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HOUSTON — Steve Lachelop stood in front of a hostile audience on the morning of May 18 to ask for help. It was two weeks until the Texas Education Agency, where he’s a deputy commissioner, would remove Houston’s elected school board from their jobs.
In their place would be people hand-picked by agency head Mike Morath, an appointee of Republican governor Greg Abbott. Lachelop told sitting members they could help the new board by serving as liaisons to the community. “You guys know your communities. You guys have spent, each of you, many years deeply engaging with your communities, and that is incredibly valuable,” he said.
Board member Bridget Wade, a conservative Republican, was skeptical. The Texas Education Agency was taking away board members’ official email addresses starting June 1, she noted, so how could they be liaisons if citizens couldn’t reach them? “That’s a compelling point,” said Lachelop. “Let me go back and do some more thinking on this.”
On June 1, the TEA took over Houston’s school district, removing the superintendent and elected board. Critics say it’s an effort by a Republican governor to impose his preferred policies, including more charter schools, on the state’s largest city, whose mayor is a Democrat and whose population is two-thirds Black or Hispanic. In other districts where state-appointed boards have taken over, academic outcomes haven’t improved. Now red-state governors increasingly use the takeovers to undermine the political power of cities, particularly those governed by Black and Hispanic leaders, according to some education experts.
Supporters of takeovers say students’ futures are at stake and that the strategies help jolt failing school systems into better performance. Backers of the takeover of Houston Independent School District say it’s needed to improve performance in a few schools in low-income neighborhoods that have a history of poor academic outcomes.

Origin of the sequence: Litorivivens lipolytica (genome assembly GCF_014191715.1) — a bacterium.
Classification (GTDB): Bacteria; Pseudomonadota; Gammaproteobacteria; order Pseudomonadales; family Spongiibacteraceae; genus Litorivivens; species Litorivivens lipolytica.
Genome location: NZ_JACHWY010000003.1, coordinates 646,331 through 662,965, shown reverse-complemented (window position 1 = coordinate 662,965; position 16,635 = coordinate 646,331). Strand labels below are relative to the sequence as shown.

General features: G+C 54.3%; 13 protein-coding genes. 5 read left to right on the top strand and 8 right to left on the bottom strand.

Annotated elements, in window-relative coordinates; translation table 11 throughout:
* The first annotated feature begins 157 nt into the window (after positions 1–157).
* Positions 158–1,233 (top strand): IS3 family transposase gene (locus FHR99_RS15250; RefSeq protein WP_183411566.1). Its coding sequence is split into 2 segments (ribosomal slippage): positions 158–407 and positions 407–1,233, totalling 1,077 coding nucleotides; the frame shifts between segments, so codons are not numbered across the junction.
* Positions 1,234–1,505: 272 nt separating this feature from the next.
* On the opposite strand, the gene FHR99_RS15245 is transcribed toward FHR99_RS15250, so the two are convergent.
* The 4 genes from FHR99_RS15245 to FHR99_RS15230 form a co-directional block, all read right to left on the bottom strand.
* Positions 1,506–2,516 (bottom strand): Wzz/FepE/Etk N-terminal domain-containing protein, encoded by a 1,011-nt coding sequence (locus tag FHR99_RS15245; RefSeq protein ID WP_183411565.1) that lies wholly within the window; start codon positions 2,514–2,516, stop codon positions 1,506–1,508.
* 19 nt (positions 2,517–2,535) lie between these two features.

The seeds for the HISD takeover were planted in 2015, with the passage of a state law mandating that the TEA step in if any school in a district were rated academically unacceptable for five consecutive years. Another law passed in 2017 incentivized districts to contract with outside entities, including charter school managers, to assume control of schools that aren’t meeting state standards.
“They may be weaponizing state takeovers in ways that they didn’t before and making it more obvious, in my view, what their intentions are. The reason I say Houston might be pointing in this direction is because the Houston school district itself is not struggling.”
Domingo Morel, New York University professor and author of a book on state takeovers
By 2018, four of Houston’s 274 schools, all of them in the city’s economically distressed north and east sides, hadn’t met the standards for four years running, putting the district at risk of a takeover. But at a packed meeting that December, Houston’s board narrowly voted down a proposal to have the district seek bids from outside entities to run the four schools under the 2017 law.